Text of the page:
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Know Your Enemy: Houston Astros

Those cheatin’ cheaters

Saturday Night Live - Season 45 Rosalind O’Connor/NBC/NBCU Photo Bank via Getty Images

I have a working theory that the Astros manufactured the entire COVID-19 pandemic just so they wouldn’t have to play in front of hostile crowds during the 2020 season. Given how they are still being booed and still being taunted with trash cans when they’re at other fields, this theory has some credence as long as you have no other follow-up questions.

A.J. Hinch is the only one really to have punished for the scandal, by having to manage the Tigers this season. Nothing happened to any of the players. But thank god MLB is saving us from the horrors of Spider Tack, because that’s really what is ruining the sanctity of baseball.

Anyway ...

2020 Houston Astros: 29-31 (second in AL West)

Last season was notable for the Astros, for a couple of reasons. First, the sign-stealing shenanigans took the baseball world by storm through the end of 2019 and the beginning of 2020 (before COVID overtook everything). Gerritt Cole ran off and joined the Yankees for nine years and $324 million. Astros players who were still around issued half-assed apologies for their roles in the cheating. It was a mess for the Astros.

The season started with Justin Verlander getting hurt in one start and going down for the season with Tommy John surgery. A host of other injuries didn’t help them either (Roberto Osuna, Yordan Alvarez, Chris Devenski, Brad Peacock, Jose Altuve, Michael Brantley, and Alex Bregman all hit the IL for various amounts of time). Unfortunately, it wasn’t all bad for the Astros — rookies Blake Taylor, Andre Scrubb, and Enoli Paredes basically carried the bullpen with a combined 2.37 ERA in 65 innings. Jose Urquidy and Cristian Javier hit the starting rotation and combined for a 3.11 ERA in 84 innings.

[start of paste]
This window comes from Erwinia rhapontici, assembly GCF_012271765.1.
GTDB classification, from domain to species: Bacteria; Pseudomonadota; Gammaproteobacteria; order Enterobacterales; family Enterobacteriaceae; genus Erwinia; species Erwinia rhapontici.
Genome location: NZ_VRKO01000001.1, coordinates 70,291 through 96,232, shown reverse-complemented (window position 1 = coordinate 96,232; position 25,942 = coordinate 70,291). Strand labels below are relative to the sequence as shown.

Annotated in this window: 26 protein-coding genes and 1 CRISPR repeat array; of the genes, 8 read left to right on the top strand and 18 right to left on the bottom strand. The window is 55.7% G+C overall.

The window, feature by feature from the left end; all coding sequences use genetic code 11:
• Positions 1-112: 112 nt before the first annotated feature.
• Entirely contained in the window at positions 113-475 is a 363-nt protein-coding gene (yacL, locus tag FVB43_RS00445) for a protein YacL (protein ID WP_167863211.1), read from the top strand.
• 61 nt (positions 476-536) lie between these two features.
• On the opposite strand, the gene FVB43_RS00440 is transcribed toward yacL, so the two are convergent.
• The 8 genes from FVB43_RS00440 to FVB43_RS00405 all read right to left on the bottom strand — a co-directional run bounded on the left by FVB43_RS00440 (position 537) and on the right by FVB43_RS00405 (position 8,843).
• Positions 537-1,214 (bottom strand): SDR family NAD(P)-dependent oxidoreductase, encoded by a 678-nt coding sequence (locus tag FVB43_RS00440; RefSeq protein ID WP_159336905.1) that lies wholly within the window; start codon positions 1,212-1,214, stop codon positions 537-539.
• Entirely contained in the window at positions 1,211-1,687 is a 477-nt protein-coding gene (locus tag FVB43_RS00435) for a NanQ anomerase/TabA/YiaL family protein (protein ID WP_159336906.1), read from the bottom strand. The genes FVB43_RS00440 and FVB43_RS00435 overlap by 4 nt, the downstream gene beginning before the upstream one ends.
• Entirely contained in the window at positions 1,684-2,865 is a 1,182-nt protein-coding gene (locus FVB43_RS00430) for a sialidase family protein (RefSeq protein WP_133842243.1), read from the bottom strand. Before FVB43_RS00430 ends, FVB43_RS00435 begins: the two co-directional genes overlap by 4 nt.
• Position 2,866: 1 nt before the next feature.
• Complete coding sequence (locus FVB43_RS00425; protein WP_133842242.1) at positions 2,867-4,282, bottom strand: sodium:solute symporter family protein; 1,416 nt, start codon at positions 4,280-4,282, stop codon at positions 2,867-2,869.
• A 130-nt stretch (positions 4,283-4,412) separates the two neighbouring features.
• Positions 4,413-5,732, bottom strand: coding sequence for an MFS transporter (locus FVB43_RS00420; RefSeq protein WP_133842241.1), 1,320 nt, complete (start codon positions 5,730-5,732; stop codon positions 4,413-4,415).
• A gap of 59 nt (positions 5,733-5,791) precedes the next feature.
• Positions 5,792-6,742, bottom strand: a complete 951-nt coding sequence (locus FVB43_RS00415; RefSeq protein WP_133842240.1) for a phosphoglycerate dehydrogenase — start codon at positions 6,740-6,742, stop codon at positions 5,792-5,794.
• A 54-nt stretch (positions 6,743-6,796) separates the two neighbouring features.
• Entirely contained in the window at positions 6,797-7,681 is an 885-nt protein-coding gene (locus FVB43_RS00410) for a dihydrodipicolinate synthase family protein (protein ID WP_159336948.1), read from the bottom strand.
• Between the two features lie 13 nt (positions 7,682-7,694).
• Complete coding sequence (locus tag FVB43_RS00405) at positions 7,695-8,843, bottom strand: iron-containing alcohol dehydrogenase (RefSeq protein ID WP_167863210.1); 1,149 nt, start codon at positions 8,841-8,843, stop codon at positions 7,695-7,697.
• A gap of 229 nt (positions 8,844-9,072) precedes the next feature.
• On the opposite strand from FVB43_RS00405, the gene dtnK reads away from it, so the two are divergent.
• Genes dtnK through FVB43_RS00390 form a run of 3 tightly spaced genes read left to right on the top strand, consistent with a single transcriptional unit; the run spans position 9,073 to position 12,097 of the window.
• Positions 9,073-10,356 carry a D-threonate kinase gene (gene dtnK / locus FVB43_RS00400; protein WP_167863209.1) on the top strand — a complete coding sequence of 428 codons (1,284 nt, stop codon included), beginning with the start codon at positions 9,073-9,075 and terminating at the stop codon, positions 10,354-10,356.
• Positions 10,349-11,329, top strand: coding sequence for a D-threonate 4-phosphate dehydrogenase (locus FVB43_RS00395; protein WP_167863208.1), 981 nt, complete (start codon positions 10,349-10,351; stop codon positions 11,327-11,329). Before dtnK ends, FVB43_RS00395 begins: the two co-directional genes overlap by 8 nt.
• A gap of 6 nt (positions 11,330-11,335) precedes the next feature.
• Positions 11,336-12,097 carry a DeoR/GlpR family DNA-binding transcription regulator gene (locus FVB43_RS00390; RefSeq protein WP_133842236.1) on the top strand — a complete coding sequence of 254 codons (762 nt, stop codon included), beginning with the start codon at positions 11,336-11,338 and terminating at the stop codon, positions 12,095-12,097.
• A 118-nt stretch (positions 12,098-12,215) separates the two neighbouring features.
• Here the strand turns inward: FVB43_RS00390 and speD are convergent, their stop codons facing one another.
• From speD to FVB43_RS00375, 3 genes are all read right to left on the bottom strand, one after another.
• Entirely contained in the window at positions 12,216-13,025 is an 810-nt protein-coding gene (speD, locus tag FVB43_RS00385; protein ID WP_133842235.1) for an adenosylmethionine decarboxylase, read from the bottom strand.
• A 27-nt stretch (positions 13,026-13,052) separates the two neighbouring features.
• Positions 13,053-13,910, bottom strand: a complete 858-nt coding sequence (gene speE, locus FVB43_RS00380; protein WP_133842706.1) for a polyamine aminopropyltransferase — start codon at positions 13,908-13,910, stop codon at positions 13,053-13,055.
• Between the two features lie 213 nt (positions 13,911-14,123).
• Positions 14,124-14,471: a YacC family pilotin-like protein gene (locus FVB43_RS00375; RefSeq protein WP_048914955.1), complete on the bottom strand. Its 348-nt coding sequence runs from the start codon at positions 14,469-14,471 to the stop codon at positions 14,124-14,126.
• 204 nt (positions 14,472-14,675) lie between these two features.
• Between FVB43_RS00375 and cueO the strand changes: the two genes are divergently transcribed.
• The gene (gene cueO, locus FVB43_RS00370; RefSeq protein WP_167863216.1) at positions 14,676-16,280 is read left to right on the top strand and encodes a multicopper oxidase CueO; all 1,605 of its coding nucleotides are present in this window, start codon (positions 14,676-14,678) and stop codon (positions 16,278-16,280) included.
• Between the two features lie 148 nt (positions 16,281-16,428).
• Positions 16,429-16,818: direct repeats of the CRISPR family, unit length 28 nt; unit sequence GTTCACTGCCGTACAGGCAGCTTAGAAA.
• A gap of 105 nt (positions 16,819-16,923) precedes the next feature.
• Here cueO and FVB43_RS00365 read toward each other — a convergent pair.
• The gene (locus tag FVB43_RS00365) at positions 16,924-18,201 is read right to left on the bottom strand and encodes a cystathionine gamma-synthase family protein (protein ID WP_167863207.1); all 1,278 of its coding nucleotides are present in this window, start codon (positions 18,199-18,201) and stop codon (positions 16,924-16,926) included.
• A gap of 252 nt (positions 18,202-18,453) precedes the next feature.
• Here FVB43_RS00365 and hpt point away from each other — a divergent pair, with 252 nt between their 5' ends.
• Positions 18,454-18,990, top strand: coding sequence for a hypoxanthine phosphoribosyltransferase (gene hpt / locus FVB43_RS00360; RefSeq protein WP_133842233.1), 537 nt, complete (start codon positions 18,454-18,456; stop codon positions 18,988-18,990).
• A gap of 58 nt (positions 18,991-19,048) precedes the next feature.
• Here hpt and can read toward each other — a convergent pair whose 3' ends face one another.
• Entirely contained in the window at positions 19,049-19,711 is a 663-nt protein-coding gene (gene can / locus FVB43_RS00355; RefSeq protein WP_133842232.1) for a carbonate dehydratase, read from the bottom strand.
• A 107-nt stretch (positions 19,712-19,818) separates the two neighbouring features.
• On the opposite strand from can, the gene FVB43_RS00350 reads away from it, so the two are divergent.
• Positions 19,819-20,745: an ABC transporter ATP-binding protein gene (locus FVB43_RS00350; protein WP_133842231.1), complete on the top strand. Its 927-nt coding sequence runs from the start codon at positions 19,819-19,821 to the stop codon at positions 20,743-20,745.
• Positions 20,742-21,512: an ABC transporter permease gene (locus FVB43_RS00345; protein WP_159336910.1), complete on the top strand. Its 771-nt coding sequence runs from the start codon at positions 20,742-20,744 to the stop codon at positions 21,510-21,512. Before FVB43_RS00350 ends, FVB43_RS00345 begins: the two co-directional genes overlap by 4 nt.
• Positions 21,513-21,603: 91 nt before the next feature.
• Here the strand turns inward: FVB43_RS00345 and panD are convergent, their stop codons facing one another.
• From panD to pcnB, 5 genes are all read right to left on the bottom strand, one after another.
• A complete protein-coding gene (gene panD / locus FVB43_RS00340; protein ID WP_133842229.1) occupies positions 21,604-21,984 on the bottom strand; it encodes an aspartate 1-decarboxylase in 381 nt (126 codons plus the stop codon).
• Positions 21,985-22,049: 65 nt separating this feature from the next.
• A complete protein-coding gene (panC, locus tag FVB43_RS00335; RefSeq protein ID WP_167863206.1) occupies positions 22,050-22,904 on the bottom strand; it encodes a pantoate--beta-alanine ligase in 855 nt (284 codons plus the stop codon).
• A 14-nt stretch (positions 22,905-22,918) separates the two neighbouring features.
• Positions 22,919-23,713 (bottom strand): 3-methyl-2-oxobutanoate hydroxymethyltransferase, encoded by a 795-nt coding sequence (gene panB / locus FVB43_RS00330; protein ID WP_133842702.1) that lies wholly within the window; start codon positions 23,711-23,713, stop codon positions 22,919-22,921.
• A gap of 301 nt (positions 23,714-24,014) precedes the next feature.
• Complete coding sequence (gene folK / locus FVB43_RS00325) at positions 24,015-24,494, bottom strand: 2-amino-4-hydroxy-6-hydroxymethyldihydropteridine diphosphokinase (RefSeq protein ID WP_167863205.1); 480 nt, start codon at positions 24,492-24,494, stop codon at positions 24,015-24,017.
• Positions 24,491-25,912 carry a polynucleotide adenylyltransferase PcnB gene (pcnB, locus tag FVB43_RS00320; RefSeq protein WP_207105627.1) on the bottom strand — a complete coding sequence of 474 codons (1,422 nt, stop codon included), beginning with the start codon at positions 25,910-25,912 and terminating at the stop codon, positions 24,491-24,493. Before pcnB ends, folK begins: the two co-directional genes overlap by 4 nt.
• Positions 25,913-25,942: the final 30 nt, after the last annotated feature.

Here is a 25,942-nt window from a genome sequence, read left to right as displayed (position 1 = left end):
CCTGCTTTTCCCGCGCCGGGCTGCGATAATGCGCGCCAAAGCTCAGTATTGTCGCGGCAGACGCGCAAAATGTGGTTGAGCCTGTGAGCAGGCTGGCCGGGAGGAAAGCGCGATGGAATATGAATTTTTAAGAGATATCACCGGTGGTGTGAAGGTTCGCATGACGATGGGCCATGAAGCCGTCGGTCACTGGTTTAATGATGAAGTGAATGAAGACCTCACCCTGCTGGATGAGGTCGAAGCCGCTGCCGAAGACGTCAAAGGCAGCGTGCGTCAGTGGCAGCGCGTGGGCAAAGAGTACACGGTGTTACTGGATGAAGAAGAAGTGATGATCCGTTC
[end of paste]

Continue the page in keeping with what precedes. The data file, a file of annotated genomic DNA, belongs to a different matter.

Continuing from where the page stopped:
With the reshuffle of the schedule, the Astros finished the season behind the Oakland A’s. The only AL teams they did better against was the Mariners. They were 5-5 against the Rangers, who were not doing well in 2020.

Due to MLB’s fakakta playoff rules in 2020, the Astros made the playoffs by virtue of the loss by the Angels. This was the second time an AL team had reached the playoffs with a losing record (the first being the 1981 Royals). The Astros were matched against perennial playoffs loser, the Minnesota Twins, in the Wild Card Series. In the ALDS they met the Oakland A’s and went 3-1. Thankfully, Tampa bounced them out in the ALCS in seven.

The Astros spent a lot of time with the “prove them wrong” mentality. Like they were some sort of underdog with a low payroll that is actually good (sorry guys, that was Tampa Bay) as opposed to a team that cheated their way to a World Series in 2017. They seem to have carried this attitude into 2021 as well.

2021 manager: Dusty Baker

I have a bit of respect for Dusty Baker. Including the Astros, he’s led five different teams to the playoffs and is only one of six managers to reach the postseason 10 times. He was a standout on the Dodgers, winning three NLCS (1977, 1978, and 1981) and a World Series (1981). Baker managed the Cubs during the infamous Bartman kerfuffle and put up with Sammy Sosa, which should get anyone an award. He’s occasionally been an analyst for baseball postseasons, but so has Pete Rose.

Baker was hired after A.J. Hinch was fired in the wake of the sign stealing. He was the safest bet for the Astros — a respected manager who had been around MLB for a long time. Old-school, traditionalist, solid, not a drunk, and respected around the league, he was tapped for 2020 with an option for 2021 (which was picked up). Baker recently won his 1,900th regular season game as a manager. However, he’s not exactly known as a great postseason manager despite leading multiple different teams to the playoffs.